Life-saving retreat for veterans pledges to continue its work despite losing its Cornwall base

  • Watch: ITV News' Graham Lewis reports

A veteran's retreat, which has helped save the lives of four former service personnel so far this year, says its work will go on despite being forced to move out of its base.

Noon Cregg was set up three years ago at Merry Maidens near Penzance, however the land has now changed hands which means they've had to leave.

The retreat was set up in 2019 by Darren Edge, who is known to everyone as 'Badger', and is very passionate about helping people who've served their country.

A veteran himself, he left the army after being injured in the line of duty in Northern Ireland in the early 1990's.

The retreat was started in 2019 by Darren Edge, who is known to everyone as 'Badger'. Credit: ITV West Country

Mr Edge said: "I got PTSD myself and didn't have such a great relationship due to that. So I thought let's put this together, and we can help people with PTSD, to get over it.

"We help people from the Army, Navy and Air Force, but also from the Police, Ambulance Service, NHS nurses, you name it, RNLI, Coastguard, anyone who has seen a service of sorts and has seen traumatic experiences.

"So far, we've saved the lives of four this year alone.”

One of those Badger has helped is Chris Stappleton, who served in Afghanistan.

Chris Stappleton says Noon Cregg saved his live. Credit: ITV West Country

Mr Stappleton said: "I was in a rough patch back six months ago, back in June, and just about to become homeless, not doing very well in my mental health.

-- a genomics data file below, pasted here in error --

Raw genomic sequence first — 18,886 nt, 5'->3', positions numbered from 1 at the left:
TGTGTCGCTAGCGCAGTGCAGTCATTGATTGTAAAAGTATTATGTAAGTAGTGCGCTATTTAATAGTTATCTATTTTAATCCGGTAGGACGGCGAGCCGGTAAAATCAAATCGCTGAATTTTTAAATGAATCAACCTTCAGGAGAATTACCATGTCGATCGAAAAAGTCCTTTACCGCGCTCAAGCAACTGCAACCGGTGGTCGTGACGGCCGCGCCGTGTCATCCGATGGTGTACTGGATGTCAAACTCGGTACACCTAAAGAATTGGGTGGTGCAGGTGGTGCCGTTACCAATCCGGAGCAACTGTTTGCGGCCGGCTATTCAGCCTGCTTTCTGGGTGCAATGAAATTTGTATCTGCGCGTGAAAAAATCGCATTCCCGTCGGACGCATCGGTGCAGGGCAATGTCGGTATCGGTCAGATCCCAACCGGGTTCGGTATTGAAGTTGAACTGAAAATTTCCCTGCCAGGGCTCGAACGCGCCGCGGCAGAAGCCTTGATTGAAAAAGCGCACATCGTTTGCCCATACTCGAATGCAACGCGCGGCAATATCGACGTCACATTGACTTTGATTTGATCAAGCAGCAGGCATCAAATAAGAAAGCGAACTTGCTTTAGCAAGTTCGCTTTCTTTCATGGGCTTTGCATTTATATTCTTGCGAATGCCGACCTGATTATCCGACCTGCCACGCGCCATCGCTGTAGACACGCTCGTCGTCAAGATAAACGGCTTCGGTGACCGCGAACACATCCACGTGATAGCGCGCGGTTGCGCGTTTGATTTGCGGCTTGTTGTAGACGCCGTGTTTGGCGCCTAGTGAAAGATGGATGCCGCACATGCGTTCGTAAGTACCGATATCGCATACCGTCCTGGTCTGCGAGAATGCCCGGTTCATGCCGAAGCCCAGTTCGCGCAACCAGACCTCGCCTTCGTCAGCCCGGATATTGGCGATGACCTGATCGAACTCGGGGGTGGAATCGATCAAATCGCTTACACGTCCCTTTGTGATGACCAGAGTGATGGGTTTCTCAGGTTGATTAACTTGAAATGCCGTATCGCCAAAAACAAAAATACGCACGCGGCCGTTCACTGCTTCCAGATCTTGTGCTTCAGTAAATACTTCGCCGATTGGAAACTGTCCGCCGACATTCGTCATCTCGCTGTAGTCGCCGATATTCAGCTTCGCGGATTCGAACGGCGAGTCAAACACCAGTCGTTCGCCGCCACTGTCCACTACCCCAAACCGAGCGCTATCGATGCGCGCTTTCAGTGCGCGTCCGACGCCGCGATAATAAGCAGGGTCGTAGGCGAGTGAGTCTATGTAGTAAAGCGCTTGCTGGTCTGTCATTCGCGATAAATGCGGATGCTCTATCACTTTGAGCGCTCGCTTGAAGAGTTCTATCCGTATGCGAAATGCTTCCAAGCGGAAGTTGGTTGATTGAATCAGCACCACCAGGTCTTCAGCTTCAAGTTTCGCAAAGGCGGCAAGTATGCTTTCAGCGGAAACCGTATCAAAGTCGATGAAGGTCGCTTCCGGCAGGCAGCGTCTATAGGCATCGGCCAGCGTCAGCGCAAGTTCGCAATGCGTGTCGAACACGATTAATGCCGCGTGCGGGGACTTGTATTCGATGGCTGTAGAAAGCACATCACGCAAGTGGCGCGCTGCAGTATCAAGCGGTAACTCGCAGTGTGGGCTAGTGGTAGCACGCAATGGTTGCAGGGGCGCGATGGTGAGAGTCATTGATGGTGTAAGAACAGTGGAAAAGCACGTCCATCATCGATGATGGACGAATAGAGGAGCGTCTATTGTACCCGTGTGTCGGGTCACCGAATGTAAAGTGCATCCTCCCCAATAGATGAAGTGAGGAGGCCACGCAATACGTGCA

"I got in touch with Badger through a friend of his. Within 15 minutes he picked me up, put me in the truck and took me back to Noon Cregg. In my six months with Badger, I'm a different person. I don't know where I'd be without him.

"I probably wouldn't even be alive if it wasn't for Badger and the mental health support he's given me and the structures of life. I wouldn't be here today. I really don't think so."

The retreat is currently moving to a temporary location on some land near Porkellis.

Mr Edge said: "What we want is our own piece of land, which would then be put in trust to Noon Cregg. And it will always be a place for veterans. And we can never be kicked off.

"Nothing's ever sturdy in life unless you own it yourself and you only own it as long as you live. That’s why we want to put it into trust for the Noon Cregg Trust, you know, so veterans will always have a place to stay.

"We are the only veterans retreat in the country, which is free and we're the only ones where you can come and talk to like-minded people. It really takes a veteran to understand a veteran."

Over the past three years, Noon Cregg has built a reputation among charities and community organisations across the south west for its work helping veterans.

Badger's determined to have allotments on the temporary land, giving the veterans a place to grow their own fruit and vegetables.

Most importantly he plans to build a fire pit, because he says nothing helps more than a chat around the fire in the evening.